75 years ago this month, Fredrick Hayek, the Austrian Economist recruited by the LSE, published his manifesto for a free and liberal society: “The Road to Serfdom.”
The book – or some might say the siren alert to the perils of socialism – was written in the evenings between 1940 and 1943, while he was acting as a war-time Cambridge fire warden.
Hayek and his publishers anticipated modest sales. Indeed, war-time paper rationing allowed it to be printed only in small runs. But the publication soon turned into a popular phenomenon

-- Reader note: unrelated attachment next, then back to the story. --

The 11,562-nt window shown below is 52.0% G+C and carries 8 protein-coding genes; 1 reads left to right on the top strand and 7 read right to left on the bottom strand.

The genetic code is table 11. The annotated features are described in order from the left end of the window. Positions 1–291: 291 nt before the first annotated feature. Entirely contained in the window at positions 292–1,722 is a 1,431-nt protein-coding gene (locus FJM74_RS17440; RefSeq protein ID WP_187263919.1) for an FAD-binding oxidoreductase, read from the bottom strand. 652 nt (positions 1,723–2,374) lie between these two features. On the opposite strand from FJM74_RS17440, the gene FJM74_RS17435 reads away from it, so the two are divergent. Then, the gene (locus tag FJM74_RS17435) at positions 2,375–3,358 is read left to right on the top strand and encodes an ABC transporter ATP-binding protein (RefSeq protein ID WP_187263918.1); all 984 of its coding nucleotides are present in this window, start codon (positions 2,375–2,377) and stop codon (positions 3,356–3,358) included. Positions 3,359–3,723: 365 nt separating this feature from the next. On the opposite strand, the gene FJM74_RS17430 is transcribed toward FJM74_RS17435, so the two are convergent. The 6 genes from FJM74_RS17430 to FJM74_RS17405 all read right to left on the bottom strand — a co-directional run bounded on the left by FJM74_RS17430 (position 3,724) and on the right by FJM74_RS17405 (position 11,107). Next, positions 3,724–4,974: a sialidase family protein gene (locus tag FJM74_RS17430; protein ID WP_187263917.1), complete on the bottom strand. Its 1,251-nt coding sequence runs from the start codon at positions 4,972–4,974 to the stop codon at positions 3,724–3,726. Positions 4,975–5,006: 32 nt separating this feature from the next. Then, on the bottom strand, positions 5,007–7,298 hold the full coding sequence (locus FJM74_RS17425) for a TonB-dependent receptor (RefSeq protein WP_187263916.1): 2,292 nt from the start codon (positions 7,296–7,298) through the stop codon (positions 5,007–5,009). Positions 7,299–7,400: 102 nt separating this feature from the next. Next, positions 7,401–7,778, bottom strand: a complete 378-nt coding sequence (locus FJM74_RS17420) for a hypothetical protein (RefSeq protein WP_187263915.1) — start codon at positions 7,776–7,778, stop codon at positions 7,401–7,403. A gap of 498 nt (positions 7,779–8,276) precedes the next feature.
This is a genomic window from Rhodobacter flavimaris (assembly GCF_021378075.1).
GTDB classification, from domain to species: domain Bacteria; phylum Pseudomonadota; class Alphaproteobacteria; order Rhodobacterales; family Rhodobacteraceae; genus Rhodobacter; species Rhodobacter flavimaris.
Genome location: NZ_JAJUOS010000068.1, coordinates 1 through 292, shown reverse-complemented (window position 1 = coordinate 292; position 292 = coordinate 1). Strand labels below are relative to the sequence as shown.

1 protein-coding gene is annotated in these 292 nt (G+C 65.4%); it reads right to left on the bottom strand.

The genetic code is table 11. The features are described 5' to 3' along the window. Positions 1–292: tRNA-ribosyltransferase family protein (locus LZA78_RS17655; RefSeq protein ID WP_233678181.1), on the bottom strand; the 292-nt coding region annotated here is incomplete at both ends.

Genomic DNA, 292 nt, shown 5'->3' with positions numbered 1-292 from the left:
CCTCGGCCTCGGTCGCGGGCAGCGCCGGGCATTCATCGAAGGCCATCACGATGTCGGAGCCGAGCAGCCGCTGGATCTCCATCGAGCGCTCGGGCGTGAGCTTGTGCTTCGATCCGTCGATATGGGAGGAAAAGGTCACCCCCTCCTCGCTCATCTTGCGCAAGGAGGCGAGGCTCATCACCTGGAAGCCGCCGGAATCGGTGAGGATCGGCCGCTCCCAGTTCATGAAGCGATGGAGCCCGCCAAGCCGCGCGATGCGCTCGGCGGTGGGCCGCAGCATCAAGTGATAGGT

On today’s podcast, the IEA’s Associate Director Kate Andrews discusses why the Road to Serfdom became a huge success, and remains relevant to this day, with the IEA’s Research Fellow Professor Philip Booth and the Director of the Adam Smith Institute, Dr Eamonn Butler.
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